Opposition MK Party Rallies Ahead Of South African Elections

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Ahead of the May 29 general elections in South Africa, supporters of the opposition MK Party gathered for a major rally in Kwa-Zulu Natal on Saturday.

The MK Party, founded by former President Jacob Zuma, who is now 82, aims to make a significant impact in the upcoming elections.

Zuma, previously the leader of South Africa’s ruling African National Congress (ANC), resigned as president in 2018 amid corruption allegations. At the rally, supporters passionately endorsed the party’s vision.

Siboniso Gwala, a supporter of uMkhonto we Sizwe, expressed the party’s broad appeal and commitment to liberation. He emphasized the historical significance of the party and its mission to liberate South Africa.

“So, uMkhonto is not only for the people of Natal, it is a calling for South Africa as a whole, no matter who you are. Before guns arrived, we used to wield spears. Every man held a spear to protect their home. So the spear is what will liberate this country. uMhkonto, sure case, will win the country, there is no doubt about that. We will deal with everything else as time goes on. I can’t speak about the ANC because they have their own ideas, and I can’t speak on the EFF because they too have their own ideas, but uMkhonto will liberate black people,” Gwala said.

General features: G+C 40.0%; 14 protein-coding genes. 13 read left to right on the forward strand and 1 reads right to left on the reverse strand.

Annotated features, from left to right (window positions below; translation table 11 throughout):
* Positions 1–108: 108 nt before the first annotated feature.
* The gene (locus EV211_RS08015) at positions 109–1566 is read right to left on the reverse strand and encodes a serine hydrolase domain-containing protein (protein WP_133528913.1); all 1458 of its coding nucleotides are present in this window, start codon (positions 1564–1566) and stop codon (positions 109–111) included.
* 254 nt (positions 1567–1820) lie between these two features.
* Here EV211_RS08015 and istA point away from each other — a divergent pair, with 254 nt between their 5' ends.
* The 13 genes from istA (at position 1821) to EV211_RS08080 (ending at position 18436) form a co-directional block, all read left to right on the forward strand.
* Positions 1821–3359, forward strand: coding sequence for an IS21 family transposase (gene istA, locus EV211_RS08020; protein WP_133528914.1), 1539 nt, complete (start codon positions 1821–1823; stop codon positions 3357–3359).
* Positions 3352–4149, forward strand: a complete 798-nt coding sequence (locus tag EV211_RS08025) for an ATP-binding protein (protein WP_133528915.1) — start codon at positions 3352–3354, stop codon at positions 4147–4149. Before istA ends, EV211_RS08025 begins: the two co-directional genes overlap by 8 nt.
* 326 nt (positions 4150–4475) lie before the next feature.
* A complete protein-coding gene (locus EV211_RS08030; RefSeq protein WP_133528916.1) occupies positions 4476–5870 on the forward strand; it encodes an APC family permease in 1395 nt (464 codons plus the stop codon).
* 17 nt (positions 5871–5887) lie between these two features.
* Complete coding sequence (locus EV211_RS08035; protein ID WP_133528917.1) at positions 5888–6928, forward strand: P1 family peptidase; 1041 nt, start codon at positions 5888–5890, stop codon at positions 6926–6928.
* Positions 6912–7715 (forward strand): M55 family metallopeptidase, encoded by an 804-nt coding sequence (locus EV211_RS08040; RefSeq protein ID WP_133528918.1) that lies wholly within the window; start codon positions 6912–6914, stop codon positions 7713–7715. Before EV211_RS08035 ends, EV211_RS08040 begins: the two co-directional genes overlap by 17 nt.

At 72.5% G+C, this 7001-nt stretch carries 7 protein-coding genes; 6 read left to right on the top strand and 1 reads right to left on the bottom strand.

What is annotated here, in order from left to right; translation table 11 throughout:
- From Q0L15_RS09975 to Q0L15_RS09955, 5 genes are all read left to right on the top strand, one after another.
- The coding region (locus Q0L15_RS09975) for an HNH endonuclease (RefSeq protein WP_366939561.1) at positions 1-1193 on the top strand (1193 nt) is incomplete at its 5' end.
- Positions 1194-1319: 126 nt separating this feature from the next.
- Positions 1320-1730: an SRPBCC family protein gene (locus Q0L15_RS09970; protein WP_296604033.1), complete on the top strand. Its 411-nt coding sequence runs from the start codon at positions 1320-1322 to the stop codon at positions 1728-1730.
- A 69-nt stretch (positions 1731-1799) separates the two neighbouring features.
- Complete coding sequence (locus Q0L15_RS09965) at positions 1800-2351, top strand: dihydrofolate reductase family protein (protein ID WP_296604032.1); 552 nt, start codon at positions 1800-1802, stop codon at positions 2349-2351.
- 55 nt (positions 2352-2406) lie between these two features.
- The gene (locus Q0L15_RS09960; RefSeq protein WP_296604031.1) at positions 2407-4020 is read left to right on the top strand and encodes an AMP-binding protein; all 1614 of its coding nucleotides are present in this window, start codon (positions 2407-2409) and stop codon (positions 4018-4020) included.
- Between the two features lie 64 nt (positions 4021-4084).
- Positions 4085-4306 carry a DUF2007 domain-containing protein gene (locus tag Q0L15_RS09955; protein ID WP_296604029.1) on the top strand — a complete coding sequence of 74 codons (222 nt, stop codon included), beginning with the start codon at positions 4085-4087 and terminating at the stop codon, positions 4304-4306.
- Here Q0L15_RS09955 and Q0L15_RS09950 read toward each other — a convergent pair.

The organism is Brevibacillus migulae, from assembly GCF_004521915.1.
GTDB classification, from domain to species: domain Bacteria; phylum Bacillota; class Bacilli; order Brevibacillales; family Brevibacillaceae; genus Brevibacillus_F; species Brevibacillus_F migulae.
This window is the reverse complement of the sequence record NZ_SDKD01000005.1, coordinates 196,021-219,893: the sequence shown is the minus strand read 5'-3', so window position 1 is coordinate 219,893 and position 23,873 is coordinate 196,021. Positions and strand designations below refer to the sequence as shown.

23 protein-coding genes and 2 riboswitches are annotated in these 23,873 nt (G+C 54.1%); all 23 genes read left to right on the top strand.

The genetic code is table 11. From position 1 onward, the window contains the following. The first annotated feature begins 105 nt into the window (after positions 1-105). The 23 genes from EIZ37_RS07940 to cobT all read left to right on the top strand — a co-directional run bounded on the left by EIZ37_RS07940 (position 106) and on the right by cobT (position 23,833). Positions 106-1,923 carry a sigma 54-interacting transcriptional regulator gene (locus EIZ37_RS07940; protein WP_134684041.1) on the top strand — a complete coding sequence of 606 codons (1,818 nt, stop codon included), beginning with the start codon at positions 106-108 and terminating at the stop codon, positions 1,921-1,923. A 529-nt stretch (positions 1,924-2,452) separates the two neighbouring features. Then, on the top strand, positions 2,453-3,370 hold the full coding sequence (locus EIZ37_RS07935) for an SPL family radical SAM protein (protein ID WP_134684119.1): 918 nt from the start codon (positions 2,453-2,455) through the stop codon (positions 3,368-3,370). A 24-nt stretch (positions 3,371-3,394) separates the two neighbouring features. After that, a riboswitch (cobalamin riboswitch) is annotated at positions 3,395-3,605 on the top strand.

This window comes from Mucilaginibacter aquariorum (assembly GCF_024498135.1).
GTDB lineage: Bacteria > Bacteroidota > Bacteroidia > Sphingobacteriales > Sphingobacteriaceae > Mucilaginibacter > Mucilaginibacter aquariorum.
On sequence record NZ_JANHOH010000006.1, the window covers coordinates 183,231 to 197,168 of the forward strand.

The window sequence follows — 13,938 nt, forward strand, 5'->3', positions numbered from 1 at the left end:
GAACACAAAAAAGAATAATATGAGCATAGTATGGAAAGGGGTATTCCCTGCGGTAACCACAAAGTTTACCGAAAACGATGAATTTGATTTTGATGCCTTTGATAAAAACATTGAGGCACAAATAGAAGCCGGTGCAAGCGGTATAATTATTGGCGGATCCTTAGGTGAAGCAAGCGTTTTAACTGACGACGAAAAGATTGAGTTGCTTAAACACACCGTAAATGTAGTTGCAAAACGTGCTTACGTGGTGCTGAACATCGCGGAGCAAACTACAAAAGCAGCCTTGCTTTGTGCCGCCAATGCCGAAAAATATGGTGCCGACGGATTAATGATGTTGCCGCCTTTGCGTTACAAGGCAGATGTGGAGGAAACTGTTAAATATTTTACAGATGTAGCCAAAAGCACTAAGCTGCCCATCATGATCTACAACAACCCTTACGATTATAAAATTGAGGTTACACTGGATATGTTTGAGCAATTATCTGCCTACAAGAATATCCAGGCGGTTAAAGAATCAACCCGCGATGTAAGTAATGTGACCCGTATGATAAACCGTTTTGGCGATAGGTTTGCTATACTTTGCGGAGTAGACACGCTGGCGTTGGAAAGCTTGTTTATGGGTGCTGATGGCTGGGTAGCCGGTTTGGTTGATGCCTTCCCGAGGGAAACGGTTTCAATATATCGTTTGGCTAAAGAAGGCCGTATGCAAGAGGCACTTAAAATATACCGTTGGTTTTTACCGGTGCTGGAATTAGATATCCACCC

Simultaneously, another group of MK Party supporters in the Eastern Cape gathered to pray for the party’s success.

Des Van Rooyen, the Interim Leader of the uMkhonto we Sizwe Party, emphasized the importance of their candidate, Jacob Zuma.

“Our candidate is one, that is comrade President Jacob Zuma. And that is why we are saying our masses, and we are working very hard that our masses must go out in their numbers and make sure that we win these elections with a two-thirds majority. And through that process, we can then ensure that the only person that South Africans want to see as the president of this country gets elected when we go to parliament,” Van Rooyen stated.

The upcoming election could be South Africa’s most significant in 30 years, posing the biggest challenge to the ANC’s long-standing rule since the end of apartheid in 1994.